Liam Gallagher and his band Beady Eye rock First Ave
Liam Gallagher of Oasis brought his newest band Beady Eye to Minnesota on Monday and rocked First Avenue.
This past summer while I was in New York my wife and I attended three performances by Beady Eye. The first was on the David Letterman Show, the second was in the same Ed Sullivan Theater for a webcast, and the third was in the Village at Webster Hall. At all three shows my wife was up front, and at Webster Hall she was even given Gallagher’s towel. Sure it was like a scene out of an Elvis performance from the 1970s, but this was her high school heartthrob playing in a small venue.
December in Minnesota is a lot different than New York in June. So arriving early to get a spot up front in the line was a task that took some planning.
My wife and I left Duluth five hours before the doors opened, and arrived in Minneapolis at about 4:30pm… A full three hours before doors would open. You may ask, why would one want to arrive so early? The answer was to get some autographs or perhaps a photo with the band.
First off, I must admit that I am not the biggest Oasis fan. I remember in the mid-1990s hearing many stories about their fighting, and I thought they had a few good songs. When they came to Minneapolis in 2008 my wife and I were in about the 8th row. It was a great show, but my wife, the Oasis fanatic, left in Britpop heaven. So when she was given a sweaty towel by Gallagher back in June of this year, she walked through Times Square back to our hotel clutching it tightly and trying to sniff any remnant of Liam DNA out of the gift/prop. She even got a sore throat for two weeks after sniffing the towel and self-diagnosed it as “I-miss-Liam-itis.” It sounded serious.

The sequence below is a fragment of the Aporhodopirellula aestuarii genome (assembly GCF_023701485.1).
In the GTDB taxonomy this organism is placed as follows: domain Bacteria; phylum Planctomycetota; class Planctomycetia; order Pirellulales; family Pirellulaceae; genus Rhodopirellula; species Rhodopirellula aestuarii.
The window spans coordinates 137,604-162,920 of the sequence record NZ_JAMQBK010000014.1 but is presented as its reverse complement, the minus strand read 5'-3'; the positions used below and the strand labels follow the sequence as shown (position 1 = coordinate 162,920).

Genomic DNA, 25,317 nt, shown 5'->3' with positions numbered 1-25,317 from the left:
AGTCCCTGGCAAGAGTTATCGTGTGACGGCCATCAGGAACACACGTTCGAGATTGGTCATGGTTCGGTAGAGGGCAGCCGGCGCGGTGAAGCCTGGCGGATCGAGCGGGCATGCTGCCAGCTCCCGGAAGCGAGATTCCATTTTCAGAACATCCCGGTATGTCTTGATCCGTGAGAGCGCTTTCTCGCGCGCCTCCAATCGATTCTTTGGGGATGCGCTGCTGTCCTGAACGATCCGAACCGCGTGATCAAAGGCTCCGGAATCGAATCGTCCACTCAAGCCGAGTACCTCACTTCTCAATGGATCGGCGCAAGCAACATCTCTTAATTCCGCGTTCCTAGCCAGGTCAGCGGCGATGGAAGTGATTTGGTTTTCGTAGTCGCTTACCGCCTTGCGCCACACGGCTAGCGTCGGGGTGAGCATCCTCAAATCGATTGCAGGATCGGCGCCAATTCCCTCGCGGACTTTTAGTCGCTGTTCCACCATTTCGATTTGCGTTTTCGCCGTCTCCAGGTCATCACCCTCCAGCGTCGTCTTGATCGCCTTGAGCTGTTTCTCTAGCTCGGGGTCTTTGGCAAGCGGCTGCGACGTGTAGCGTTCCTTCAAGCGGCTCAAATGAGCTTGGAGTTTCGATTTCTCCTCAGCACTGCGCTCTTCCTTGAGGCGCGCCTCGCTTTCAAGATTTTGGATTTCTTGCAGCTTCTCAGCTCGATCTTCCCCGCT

Let’s just say I am not quite the Oasis fan that she is, but here I was three hours prior to doors opening sitting in a pub across from the venue watching intently for anyone to begin the line up to go in. There is a back garage area at First Avenue, and when the door opened three men began chatting up the security guard. My wife, wanting an autograph or perhaps another picture with Liam (as the one I took in New York came out a bit blurry) decided to leave our warm sanctuary and see what the guys standing by the back garage door knew.
These three turned out to be other Gallagher fanatics; one in fact had seen Oasis 70 times throughout the world and Beady Eye nine times to date. There was also a young 16 year old Oasis fan with his own band, and the young man’s dad. The super 70+ fan knew the driver of the band’s car and was told when the band would be done with their sound check and heading back to the hotel. My wife joined the three and waited for her chance to meet the band. After about a half hour I decided to join her out there and left the warm Irish pub to check what the status was.
Finally, about 15 minutes later than the super-fan had said, Gem Archer, the guitarist from Oasis and lead guitarist of Beady Eye was being driven out and stopped at the garage door.
Gem got out of the SUV, signed a few autographs, took a few pictures, and even signed my show poster from the 2008 Oasis show. My wife remembered his birthday was coming up in two days and wished him an early happy birthday. Gem had to think about what day of the week it was as he had been on tour for a few weeks now.